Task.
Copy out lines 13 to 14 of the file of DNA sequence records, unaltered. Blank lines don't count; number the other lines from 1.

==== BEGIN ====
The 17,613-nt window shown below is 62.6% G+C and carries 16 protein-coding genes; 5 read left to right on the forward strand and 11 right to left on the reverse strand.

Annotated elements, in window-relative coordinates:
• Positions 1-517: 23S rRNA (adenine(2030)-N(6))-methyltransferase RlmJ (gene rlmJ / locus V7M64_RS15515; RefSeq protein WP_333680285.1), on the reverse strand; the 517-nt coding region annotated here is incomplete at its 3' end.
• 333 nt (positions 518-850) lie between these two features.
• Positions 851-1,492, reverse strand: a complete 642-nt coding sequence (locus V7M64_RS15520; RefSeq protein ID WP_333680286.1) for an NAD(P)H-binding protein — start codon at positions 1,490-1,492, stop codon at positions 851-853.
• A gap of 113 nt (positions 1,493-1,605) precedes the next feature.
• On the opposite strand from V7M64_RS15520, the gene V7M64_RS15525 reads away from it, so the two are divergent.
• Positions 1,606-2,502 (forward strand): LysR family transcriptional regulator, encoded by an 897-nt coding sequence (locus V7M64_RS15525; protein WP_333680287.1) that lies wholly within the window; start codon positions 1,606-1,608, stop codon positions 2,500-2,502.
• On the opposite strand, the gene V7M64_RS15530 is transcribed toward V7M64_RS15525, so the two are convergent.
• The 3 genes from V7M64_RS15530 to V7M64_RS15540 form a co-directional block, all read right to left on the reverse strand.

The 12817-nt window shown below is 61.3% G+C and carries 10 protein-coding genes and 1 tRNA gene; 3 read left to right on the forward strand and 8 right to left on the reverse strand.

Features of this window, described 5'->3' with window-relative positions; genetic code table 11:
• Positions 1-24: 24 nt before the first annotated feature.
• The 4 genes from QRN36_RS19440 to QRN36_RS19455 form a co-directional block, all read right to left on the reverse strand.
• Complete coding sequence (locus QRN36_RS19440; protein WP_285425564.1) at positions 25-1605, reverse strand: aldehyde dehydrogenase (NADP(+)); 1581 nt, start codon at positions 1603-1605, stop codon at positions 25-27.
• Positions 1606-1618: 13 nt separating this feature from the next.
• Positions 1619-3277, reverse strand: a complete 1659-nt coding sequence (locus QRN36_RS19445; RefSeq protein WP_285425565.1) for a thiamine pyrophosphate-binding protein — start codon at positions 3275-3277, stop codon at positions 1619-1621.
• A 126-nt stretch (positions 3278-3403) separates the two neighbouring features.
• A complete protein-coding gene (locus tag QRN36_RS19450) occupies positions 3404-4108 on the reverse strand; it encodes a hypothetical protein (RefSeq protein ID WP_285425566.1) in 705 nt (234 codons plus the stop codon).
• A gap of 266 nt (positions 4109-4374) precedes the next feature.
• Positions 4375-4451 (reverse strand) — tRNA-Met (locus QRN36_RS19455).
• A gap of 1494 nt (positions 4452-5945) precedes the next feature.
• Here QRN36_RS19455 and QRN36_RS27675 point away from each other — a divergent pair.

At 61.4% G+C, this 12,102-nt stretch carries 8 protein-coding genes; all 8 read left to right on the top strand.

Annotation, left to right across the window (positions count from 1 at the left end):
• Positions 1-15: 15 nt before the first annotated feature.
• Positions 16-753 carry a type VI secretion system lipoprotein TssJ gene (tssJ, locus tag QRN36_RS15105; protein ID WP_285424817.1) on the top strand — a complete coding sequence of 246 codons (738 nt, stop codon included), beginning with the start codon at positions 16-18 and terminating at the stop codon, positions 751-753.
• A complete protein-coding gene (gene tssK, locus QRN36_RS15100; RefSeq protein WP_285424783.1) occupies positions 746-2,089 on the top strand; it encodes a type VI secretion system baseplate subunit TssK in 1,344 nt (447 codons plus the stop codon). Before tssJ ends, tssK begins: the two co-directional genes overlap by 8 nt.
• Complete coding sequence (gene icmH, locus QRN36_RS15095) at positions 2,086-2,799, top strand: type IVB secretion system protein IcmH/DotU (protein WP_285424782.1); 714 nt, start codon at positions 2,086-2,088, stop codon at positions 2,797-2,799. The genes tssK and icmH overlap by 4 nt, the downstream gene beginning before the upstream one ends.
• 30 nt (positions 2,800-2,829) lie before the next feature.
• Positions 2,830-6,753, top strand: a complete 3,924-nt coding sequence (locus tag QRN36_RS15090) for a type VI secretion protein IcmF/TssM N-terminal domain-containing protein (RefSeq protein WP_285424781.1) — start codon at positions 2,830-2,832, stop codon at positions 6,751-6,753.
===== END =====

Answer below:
• Positions 1-24: 24 nt before the first annotated feature.
• The 4 genes from QRN36_RS19440 to QRN36_RS19455 form a co-directional block, all read right to left on the reverse strand.